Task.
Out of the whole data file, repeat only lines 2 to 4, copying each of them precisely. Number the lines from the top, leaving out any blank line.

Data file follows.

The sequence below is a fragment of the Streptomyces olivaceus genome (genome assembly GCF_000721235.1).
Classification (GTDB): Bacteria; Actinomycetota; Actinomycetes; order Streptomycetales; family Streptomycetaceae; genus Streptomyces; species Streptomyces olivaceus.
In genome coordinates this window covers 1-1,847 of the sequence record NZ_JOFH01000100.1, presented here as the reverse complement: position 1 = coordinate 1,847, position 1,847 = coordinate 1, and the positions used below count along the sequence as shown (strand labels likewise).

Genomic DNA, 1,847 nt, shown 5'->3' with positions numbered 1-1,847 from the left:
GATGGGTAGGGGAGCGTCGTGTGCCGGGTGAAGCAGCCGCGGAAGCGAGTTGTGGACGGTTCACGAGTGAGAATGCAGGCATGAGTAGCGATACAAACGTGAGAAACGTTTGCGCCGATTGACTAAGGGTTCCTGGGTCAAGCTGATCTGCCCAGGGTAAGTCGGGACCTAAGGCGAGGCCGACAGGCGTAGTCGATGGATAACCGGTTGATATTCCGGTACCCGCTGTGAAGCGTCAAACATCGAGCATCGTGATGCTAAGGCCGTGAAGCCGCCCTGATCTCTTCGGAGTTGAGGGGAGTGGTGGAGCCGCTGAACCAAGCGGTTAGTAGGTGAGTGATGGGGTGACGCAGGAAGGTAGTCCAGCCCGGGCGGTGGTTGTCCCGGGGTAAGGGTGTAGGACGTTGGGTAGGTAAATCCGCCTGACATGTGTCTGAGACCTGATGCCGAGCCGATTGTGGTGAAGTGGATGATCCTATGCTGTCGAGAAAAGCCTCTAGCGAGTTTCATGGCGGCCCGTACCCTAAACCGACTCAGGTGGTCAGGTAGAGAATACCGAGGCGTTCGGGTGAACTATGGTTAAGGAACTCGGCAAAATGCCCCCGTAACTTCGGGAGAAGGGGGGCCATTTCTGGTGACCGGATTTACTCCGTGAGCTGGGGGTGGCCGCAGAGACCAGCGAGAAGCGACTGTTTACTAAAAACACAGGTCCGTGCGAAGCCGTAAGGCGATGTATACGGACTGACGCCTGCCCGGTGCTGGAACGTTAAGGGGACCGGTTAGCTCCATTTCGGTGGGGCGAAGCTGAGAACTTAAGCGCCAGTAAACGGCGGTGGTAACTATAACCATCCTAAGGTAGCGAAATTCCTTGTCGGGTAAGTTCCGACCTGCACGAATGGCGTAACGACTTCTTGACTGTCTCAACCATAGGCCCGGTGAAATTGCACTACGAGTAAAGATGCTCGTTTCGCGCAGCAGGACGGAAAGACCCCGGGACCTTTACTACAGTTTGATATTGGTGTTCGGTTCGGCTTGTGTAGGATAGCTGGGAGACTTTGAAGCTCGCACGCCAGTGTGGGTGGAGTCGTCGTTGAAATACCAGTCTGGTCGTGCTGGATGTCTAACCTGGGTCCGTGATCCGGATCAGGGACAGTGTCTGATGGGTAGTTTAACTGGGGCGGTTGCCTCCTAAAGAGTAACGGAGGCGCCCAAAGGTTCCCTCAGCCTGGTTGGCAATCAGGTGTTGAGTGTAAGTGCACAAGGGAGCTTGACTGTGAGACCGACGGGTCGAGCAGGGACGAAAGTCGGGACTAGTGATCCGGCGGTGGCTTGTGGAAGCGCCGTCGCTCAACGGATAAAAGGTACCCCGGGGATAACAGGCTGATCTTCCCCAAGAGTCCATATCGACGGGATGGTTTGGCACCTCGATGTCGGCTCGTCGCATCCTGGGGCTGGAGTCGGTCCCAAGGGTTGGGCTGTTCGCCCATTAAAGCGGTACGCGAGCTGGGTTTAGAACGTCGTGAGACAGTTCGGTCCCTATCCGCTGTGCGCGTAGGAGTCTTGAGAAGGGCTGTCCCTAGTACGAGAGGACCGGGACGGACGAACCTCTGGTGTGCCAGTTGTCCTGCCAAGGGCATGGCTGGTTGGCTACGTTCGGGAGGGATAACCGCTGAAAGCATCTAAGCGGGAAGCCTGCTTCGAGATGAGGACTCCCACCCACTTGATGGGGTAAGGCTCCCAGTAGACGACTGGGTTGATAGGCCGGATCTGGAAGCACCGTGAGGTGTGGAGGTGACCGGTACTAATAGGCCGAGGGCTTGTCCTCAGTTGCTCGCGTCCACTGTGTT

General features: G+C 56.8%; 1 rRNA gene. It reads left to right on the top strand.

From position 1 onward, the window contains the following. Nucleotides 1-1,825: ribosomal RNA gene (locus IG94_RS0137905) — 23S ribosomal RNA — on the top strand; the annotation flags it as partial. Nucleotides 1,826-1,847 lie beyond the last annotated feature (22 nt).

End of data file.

Classification (GTDB): Bacteria; Actinomycetota; Actinomycetes; order Streptomycetales; family Streptomycetaceae; genus Streptomyces; species Streptomyces olivaceus.
In genome coordinates this window covers 1-1,847 of the sequence record NZ_JOFH01000100.1, presented here as the reverse complement: position 1 = coordinate 1,847, position 1,847 = coordinate 1, and the positions used below count along the sequence as shown (strand labels likewise).

Genomic DNA, 1,847 nt, shown 5'->3' with positions numbered 1-1,847 from the left: